Thursday, February 17, 2011

Why Intel is really dead this time around

AMD Fusion is the killer. Intel's Sandy Bridge, even when it resumes shipping in April, will not be enough to extract Intel from the inevitable decline and fall.

The problem with SB is that its graphics is low end, which makes the whole chip low end. If one wants a high end Intel based PC, he or she will still need to buy a separate discrete AMD GPU (or Nvidia). That's what I observed in the stores. The Core i5 PCes are all low end. The medium and up PCes are either 100% AMD or equipped with ATI graphics.

Fusion totally changes the landscape. With a single APU, you get equally matched compute and visual power. Intel's SB solution is like a big dog with short legs, or a Mercedes with a Volkswagen engine -- the GPU portion is the weakest link that breaks the whole value proposition. AMD has a balanced design, you simply won't regret the purchase. At the very high end, you get Bulldozer+Massive discrete GPU requiring 300 watts. At the medium level, you get Llano with 400+ SP units sufficient for any DX11 game, and 4 Stars cores enough for all common tasks at a small power budget, money well spent. At the portable side, a Fusion netbook allows you to have first-person-shooter fun on a flight from San Francisco to Beijing on a single battery charge.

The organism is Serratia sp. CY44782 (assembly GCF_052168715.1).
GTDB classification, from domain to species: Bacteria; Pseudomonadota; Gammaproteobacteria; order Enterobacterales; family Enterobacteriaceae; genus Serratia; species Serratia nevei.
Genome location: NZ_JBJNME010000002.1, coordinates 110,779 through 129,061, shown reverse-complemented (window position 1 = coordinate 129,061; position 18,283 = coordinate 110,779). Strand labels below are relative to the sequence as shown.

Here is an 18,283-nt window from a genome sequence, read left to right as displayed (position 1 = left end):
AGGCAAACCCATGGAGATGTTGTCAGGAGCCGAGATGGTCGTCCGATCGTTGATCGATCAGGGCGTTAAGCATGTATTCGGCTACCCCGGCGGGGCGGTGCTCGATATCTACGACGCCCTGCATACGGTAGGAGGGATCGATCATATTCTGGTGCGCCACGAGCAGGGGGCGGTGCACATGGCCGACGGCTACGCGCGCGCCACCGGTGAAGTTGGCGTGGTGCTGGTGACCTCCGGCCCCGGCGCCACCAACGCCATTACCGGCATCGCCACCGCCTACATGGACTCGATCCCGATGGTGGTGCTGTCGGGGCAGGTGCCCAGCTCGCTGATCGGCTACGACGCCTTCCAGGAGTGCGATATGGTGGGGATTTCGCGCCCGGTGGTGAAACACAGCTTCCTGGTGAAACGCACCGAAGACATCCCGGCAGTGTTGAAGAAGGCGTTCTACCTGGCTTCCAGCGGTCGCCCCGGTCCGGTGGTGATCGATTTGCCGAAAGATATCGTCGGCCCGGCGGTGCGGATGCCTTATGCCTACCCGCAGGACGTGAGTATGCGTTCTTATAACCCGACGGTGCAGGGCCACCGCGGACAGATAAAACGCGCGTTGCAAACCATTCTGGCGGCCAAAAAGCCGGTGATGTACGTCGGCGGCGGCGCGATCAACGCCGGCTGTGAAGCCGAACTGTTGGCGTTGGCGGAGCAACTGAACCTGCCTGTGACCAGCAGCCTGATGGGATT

Intel is so yesterday.

Friday, February 04, 2011

Toshiba AMD Fusion Netbook Playing Crysis

Live for Speed, Crysis, 1080p video using VLC...
The AMD C50 APU is cool. Moreover, it's a true 64 bit chip that can use 4GB of memory (Atom N550 is limited to 2GB).